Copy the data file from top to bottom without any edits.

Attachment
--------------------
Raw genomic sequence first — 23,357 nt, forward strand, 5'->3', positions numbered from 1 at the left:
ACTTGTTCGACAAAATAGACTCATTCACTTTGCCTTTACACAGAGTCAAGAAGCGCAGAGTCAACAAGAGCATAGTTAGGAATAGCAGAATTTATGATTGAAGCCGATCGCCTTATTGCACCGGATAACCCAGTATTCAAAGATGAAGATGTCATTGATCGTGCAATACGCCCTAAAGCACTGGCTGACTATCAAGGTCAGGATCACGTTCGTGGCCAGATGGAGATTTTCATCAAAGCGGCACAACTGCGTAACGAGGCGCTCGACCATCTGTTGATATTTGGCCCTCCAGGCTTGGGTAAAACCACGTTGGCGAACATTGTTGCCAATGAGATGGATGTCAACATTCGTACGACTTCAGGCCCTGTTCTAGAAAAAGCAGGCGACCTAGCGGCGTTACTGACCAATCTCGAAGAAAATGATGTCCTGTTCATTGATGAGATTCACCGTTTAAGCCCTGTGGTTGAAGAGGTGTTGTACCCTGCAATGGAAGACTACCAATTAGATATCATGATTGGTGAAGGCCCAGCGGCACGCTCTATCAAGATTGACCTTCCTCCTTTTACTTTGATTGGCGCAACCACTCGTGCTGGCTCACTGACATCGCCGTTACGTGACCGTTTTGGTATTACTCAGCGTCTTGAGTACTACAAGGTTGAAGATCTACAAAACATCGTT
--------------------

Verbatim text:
Raw genomic sequence first — 23,357 nt, forward strand, 5'->3', positions numbered from 1 at the left:
ACTTGTTCGACAAAATAGACTCATTCACTTTGCCTTTACACAGAGTCAAGAAGCGCAGAGTCAACAAGAGCATAGTTAGGAATAGCAGAATTTATGATTGAAGCCGATCGCCTTATTGCACCGGATAACCCAGTATTCAAAGATGAAGATGTCATTGATCGTGCAATACGCCCTAAAGCACTGGCTGACTATCAAGGTCAGGATCACGTTCGTGGCCAGATGGAGATTTTCATCAAAGCGGCACAACTGCGTAACGAGGCGCTCGACCATCTGTTGATATTTGGCCCTCCAGGCTTGGGTAAAACCACGTTGGCGAACATTGTTGCCAATGAGATGGATGTCAACATTCGTACGACTTCAGGCCCTGTTCTAGAAAAAGCAGGCGACCTAGCGGCGTTACTGACCAATCTCGAAGAAAATGATGTCCTGTTCATTGATGAGATTCACCGTTTAAGCCCTGTGGTTGAAGAGGTGTTGTACCCTGCAATGGAAGACTACCAATTAGATATCATGATTGGTGAAGGCCCAGCGGCACGCTCTATCAAGATTGACCTTCCTCCTTTTACTTTGATTGGCGCAACCACTCGTGCTGGCTCACTGACATCGCCGTTACGTGACCGTTTTGGTATTACTCAGCGTCTTGAGTACTACAAGGTTGAAGATCTACAAAACATCGTT